Flashcards in Viral Hepatitis Deck (46):
What's chronic hepatitis?
Hepatitis present for more than 6 months.
Causes variable changes in liver function
Name three causes of acute hepatitis.
Name some causes of infectious hepatitis.
VHF - viral haemorrhagic fevers (e.g. Ebola)
What antibiotics are created in a hepatitis infection?
IgM is made first
IgG is made second
What class of virus is hepatitis A?
It's an ssRNA virus enterovirus (infects the enteric tract)
How is hepatitis A transmitted?
Contaminated food or water.
Human only reservoir
How long can hepatitis A survive inside and outside of the body?
Can survive for months in contaminated water.
There is no chronic carriage in humans.
Is hepatitis A likely to return after one infection?
No- there is a good immunity after infection
What is acute hepatitis and what does it cause?
Inflammation of the liver.
It raises ALT/AST and causes jaundice and clotting problems.
What are the clinical features of hepatitis A?
However it is a self-limiting illness
What is the fatality rate of hepatitis A?
0.4% (1.75% in over 50s)
What is the treatment of hepatitis A?
No specific treatment
- maintain hydration
- avoid alcohol
- no vaccine to treat
How is hepatitis A diagnosed?
- Yields a positive IgM serology test
- RNA can be found in blood and/or stool
- IgG in the blood suggest they had it once, not currently
Who is normally vaccinated against hepatitis A?
Chronic liver disease patients
- to contain any outbreak
What class of virus is hepatitis E?
A calicivirus (ssRNA)
How is hepatitis E transmitted?
Feacal contamination of water supply
What is the incubation period of hepatitis E?
What are the clinical features of hepatitis E?
Some rare neurological effects
What is the fatality rate of hepatitis E?
1-3% (15-25% in pregnant women)
What is the treatment for hepatitis E?
- pooled IgG doesn't prevent infection
- no vaccine to treat
Does the body chronically carry hepatitis E?
Yes - but usually only in immunosuppressed patients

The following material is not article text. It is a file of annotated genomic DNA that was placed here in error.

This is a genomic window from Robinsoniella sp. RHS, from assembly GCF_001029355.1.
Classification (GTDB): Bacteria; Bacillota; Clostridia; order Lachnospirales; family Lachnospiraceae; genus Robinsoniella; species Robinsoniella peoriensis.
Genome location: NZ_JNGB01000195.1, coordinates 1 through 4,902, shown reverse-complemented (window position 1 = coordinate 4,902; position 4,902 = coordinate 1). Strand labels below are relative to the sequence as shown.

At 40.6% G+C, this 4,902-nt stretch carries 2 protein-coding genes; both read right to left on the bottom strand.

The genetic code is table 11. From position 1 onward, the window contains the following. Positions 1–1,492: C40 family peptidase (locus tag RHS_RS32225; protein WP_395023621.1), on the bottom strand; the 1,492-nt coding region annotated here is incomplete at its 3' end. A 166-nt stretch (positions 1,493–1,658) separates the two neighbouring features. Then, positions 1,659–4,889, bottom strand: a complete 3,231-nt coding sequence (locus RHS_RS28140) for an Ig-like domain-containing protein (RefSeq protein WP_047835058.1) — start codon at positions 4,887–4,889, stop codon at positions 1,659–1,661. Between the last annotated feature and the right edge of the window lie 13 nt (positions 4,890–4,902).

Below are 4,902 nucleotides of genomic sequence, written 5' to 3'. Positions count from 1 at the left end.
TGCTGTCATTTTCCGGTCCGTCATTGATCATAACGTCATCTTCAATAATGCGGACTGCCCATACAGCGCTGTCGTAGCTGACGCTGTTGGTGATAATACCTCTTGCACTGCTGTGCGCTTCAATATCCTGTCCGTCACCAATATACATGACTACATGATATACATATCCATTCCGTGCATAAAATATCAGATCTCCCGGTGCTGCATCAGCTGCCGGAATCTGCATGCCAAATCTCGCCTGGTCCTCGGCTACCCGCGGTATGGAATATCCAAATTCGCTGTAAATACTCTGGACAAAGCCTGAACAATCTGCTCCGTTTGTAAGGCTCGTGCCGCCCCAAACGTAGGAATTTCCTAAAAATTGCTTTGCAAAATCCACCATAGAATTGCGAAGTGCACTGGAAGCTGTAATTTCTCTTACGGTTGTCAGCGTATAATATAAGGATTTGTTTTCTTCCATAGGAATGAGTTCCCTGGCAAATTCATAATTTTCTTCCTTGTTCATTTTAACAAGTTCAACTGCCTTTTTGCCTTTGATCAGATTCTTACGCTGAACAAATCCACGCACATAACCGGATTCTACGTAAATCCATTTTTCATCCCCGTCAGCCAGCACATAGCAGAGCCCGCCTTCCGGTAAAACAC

Name the feaco-orally transmitted forms of hepatitis
A and E
Name the blood bourne hepatitis viruses.
B, C and D
What class of virus is hepatitis B?
It's a DNA virus (the only one out of A,B,C,D and E)
What are the vaccination guidelines for hepatitis B? (The most common hepatitis virus in the world?
Not commonly vaccinated against, unless in a high risk profession like medicine.
How is hepatitis B transmitted?
- vertical transmission
- contaminated needle
- child to child
- most cases in the UK are from immigrants (picked up at antenatal screening)
Acute hepatitis has an incubation period of 2-6 months, and can cause what symptoms?
If a child is infected with hepatitis B, what other symptoms might they have?
- can lead to chronic infection
How does clearing affect adults with hepatitis B?
At first they present symptomatically, but once they've cleared the virus, it attacks the liver
What's the fatality rate of hepatitis B?
What are the problems associated with chronic hepatitis B?
- weight loss
- chronic liver damage
- abdominal pain/masses
- bloody ascites
- hepatocellular carcinoma
What's the serology for hepatitis B?
Hep B antigen positive
What's the difference between a positive eAg serology and a negative?
eAg positive = high viral load, highly infectious, higher risk of CLD and hepatocellular carcinoma
eAg negative = opposite, but still has a small level of infection
What is the treatment for hepatitis B?
Acute has no treatment
Chronic has two types of therapy
- anti-viral drugs
Describe the immunological and anti-viral treatment for hepatitis B.
- pegylated interferon increases cellular immune response, but has lots of side effects
- tenofovir/entecavir suppress viral replication
How is vertical transmission of hepatitis B prevented?
- HBV vaccination for all newborns
- HBV immunoglobulin if eAg is positive
- Tenofovir is given to the mother during the last trimester
Hepatitis D needs which other hepatitis virus to replicate?
- so therefore has the same transmission
- vertical transmission is rare
How is hepatitis D acquired?
Co-infection with hepatitis B
Super infection of chronic HBV carries
How is hepatitis D treated?
Pegylated interferon alpha
How is hepatitis C transmitted?
How is hepatitis C prevented?
- no vaccine
- no reliable immunity after infection
How is hepatitis C diagnosed?
Because it's mostly asymptomatic, its normally picked up at screening.
HCV IgG positive means a chronic or cleared infection.
PCR positive means they currently have an infection
What's the treatment for hepatitis C?
There's a cure
Pegylated interferon alpha and ribavirin
In all hepatitis infections, what does sAg and sAb mean?
sAg = surface antigen, a marker of infection
sAb = surface antibody, a marker of immunity
In all hepatitis infections, what does cAb mean?
cAb = core antibody, means they have chronic or acute hepatitis